Clouds play a key role in radiation and hence O3 photochemistry by modulating photolysis rates and light-dependent emissions of biogenic volatile organic compounds (BVOCs). It is not well known, however, how much error in O3 predictions can be directly attributed to error in cloud predictions. This study applies the Weather Research and Forecasting with Chemistry (WRF-Chem) model at 12km horizontal resolution with the Morrison microphysics and Grell 3-D cumulus parameterization to quantify uncertainties in summertime surface O3 predictions associated with cloudiness over the contiguous United States (CONUS). All model simulations are driven by reanalysis of atmospheric data and reinitialized every 2 days. In sensitivity simulations, cloud fields used for photochemistry are corrected based on satellite cloud retrievals. The results show that WRF-Chem predicts about 55% of clouds in the right locations and generally underpredicts cloud optical depths. These errors in cloud predictions can lead to up to 60ppb of overestimation in hourly surface O3 concentrations on some days. The average difference in summertime surface O3 concentrations derived from the modeled clouds and satellite clouds ranges from 1 to 5ppb for maximum daily 8h average O3 (MDA8 O3) over the CONUS. This represents up to ∼ 40% of the total MDA8 O3 bias under cloudy conditions in the tested model version. Surface O3 concentrations are sensitive to cloud errors mainly through the calculation of photolysis rates (for ∼ 80%), and to a lesser extent to light-dependent BVOC emissions. The sensitivity of surface O3 concentrations to satellite-based cloud corrections is about 2 times larger in VOC-limited than NOx-limited regimes. Our results suggest that the benefits of accurate predictions of cloudiness would be significant in VOC-limited regions, which are typical of urban areas.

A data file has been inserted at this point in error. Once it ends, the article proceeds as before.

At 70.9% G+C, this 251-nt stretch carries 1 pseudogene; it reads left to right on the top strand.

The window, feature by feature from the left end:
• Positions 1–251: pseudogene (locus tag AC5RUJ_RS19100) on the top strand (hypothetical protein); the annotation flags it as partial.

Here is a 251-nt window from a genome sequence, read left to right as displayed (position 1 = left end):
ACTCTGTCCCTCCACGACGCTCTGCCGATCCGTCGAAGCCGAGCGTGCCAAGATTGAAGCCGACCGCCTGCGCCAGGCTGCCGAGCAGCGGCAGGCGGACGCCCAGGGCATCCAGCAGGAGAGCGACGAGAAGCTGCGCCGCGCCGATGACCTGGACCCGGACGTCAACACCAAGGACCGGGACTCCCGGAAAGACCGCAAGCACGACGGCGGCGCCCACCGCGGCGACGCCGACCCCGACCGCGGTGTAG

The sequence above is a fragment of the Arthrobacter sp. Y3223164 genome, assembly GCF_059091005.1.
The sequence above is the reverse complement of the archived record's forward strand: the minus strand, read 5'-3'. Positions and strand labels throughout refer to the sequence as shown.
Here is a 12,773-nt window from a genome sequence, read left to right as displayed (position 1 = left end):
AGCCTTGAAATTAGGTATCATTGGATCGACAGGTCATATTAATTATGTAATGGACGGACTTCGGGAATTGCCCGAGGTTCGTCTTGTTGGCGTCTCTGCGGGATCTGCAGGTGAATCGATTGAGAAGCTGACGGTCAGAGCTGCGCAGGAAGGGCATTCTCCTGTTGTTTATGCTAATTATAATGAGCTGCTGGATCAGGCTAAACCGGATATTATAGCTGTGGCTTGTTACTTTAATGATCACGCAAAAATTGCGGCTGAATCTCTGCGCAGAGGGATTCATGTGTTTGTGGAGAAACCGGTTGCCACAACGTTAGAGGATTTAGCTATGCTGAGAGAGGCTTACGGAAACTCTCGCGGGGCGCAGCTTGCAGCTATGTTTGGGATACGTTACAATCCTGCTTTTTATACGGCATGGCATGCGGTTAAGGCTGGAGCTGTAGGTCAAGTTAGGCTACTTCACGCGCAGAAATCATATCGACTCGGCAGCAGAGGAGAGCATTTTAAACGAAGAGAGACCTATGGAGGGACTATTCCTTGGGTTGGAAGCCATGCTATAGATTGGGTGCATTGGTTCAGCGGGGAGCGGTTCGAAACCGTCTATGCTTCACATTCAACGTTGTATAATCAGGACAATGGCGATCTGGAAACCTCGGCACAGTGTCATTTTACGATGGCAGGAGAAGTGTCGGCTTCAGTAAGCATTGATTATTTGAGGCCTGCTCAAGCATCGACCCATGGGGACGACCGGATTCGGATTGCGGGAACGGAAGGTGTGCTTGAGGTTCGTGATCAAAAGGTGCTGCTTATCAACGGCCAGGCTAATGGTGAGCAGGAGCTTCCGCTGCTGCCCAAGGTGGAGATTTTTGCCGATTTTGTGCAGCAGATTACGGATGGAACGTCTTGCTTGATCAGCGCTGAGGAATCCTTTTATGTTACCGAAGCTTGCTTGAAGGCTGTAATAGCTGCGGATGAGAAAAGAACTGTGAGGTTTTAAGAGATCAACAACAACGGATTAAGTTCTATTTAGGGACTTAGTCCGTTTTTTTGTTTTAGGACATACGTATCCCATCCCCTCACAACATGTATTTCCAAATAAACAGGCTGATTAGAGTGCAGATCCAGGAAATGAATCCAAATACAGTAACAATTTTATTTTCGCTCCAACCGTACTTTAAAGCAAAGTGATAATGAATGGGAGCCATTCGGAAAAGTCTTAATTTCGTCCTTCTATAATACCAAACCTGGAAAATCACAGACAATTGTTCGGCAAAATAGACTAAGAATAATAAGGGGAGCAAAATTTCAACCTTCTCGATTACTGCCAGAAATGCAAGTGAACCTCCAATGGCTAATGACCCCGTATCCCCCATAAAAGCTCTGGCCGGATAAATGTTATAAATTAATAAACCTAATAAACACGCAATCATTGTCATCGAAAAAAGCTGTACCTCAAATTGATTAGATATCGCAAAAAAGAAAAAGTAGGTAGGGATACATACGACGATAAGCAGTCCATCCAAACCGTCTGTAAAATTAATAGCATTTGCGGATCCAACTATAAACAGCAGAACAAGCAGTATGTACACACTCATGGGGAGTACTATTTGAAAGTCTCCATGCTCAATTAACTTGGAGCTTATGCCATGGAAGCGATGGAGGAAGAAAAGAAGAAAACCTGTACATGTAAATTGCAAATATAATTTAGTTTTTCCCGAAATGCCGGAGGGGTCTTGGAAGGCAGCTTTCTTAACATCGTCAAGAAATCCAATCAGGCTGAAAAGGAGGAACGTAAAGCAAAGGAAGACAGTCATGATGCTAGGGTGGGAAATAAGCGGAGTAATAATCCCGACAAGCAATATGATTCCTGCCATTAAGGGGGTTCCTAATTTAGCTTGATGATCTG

|Number of pages||17|
|Journal||Atmospheric Chemistry and Physics|
|Publication status||Published - 2018 May 30|
Bibliographical noteFunding Information:
Acknowledgements. We acknowledge Samuel Hall and Kirk Ullmann for providing actinic flux data that are used for supplementary analysis and George Grell and Geoff Tyndall for helpful discussions. This study is supported by NASA-ROSES grant NNX15AE38G. Patrick Minnis was supported by the NASA Modeling, Analysis, and Prediction Program. The National Center for Atmospheric Research is sponsored by the National Science Foundation. We would like to acknowledge high-performance computing support from Cheyenne (https://doi.org/10.5065/D6RX99HX) provided by NCAR’s Computational and Information Systems Laboratory, sponsored by the National Science Foundation.
© Author(s) 2018.
All Science Journal Classification (ASJC) codes
- Atmospheric Science